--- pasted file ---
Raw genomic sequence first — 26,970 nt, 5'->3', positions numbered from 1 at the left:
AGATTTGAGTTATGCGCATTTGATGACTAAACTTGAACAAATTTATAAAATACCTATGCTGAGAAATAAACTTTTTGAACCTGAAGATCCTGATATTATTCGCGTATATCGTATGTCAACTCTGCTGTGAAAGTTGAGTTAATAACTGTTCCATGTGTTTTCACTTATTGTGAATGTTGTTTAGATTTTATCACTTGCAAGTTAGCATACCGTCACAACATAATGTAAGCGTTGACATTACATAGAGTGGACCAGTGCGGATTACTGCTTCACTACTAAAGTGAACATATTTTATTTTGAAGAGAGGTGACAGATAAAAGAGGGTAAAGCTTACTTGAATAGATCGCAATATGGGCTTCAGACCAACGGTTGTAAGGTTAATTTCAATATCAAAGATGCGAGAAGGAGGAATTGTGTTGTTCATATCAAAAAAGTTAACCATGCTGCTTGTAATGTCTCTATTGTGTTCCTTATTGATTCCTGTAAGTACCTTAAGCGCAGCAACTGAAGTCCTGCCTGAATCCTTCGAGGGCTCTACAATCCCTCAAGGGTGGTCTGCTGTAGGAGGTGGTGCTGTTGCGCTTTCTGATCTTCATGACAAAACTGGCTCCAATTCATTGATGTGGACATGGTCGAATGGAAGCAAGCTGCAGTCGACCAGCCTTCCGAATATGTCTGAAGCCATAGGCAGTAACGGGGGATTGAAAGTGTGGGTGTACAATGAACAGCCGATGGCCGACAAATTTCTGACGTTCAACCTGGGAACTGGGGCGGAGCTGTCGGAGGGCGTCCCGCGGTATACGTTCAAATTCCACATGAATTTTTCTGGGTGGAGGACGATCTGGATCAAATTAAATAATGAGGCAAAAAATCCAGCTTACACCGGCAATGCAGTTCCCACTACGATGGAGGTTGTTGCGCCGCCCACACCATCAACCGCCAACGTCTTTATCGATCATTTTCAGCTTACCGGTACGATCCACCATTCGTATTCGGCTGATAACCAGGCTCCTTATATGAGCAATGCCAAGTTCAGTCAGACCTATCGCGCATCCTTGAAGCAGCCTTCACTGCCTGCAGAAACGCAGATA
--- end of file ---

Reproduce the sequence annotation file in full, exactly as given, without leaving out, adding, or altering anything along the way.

Raw genomic sequence first — 26,970 nt, 5'->3', positions numbered from 1 at the left:
AGATTTGAGTTATGCGCATTTGATGACTAAACTTGAACAAATTTATAAAATACCTATGCTGAGAAATAAACTTTTTGAACCTGAAGATCCTGATATTATTCGCGTATATCGTATGTCAACTCTGCTGTGAAAGTTGAGTTAATAACTGTTCCATGTGTTTTCACTTATTGTGAATGTTGTTTAGATTTTATCACTTGCAAGTTAGCATACCGTCACAACATAATGTAAGCGTTGACATTACATAGAGTGGACCAGTGCGGATTACTGCTTCACTACTAAAGTGAACATATTTTATTTTGAAGAGAGGTGACAGATAAAAGAGGGTAAAGCTTACTTGAATAGATCGCAATATGGGCTTCAGACCAACGGTTGTAAGGTTAATTTCAATATCAAAGATGCGAGAAGGAGGAATTGTGTTGTTCATATCAAAAAAGTTAACCATGCTGCTTGTAATGTCTCTATTGTGTTCCTTATTGATTCCTGTAAGTACCTTAAGCGCAGCAACTGAAGTCCTGCCTGAATCCTTCGAGGGCTCTACAATCCCTCAAGGGTGGTCTGCTGTAGGAGGTGGTGCTGTTGCGCTTTCTGATCTTCATGACAAAACTGGCTCCAATTCATTGATGTGGACATGGTCGAATGGAAGCAAGCTGCAGTCGACCAGCCTTCCGAATATGTCTGAAGCCATAGGCAGTAACGGGGGATTGAAAGTGTGGGTGTACAATGAACAGCCGATGGCCGACAAATTTCTGACGTTCAACCTGGGAACTGGGGCGGAGCTGTCGGAGGGCGTCCCGCGGTATACGTTCAAATTCCACATGAATTTTTCTGGGTGGAGGACGATCTGGATCAAATTAAATAATGAGGCAAAAAATCCAGCTTACACCGGCAATGCAGTTCCCACTACGATGGAGGTTGTTGCGCCGCCCACACCATCAACCGCCAACGTCTTTATCGATCATTTTCAGCTTACCGGTACGATCCACCATTCGTATTCGGCTGATAACCAGGCTCCTTATATGAGCAATGCCAAGTTCAGTCAGACCTATCGCGCATCCTTGAAGCAGCCTTCACTGCCTGCAGAAACGCAGATA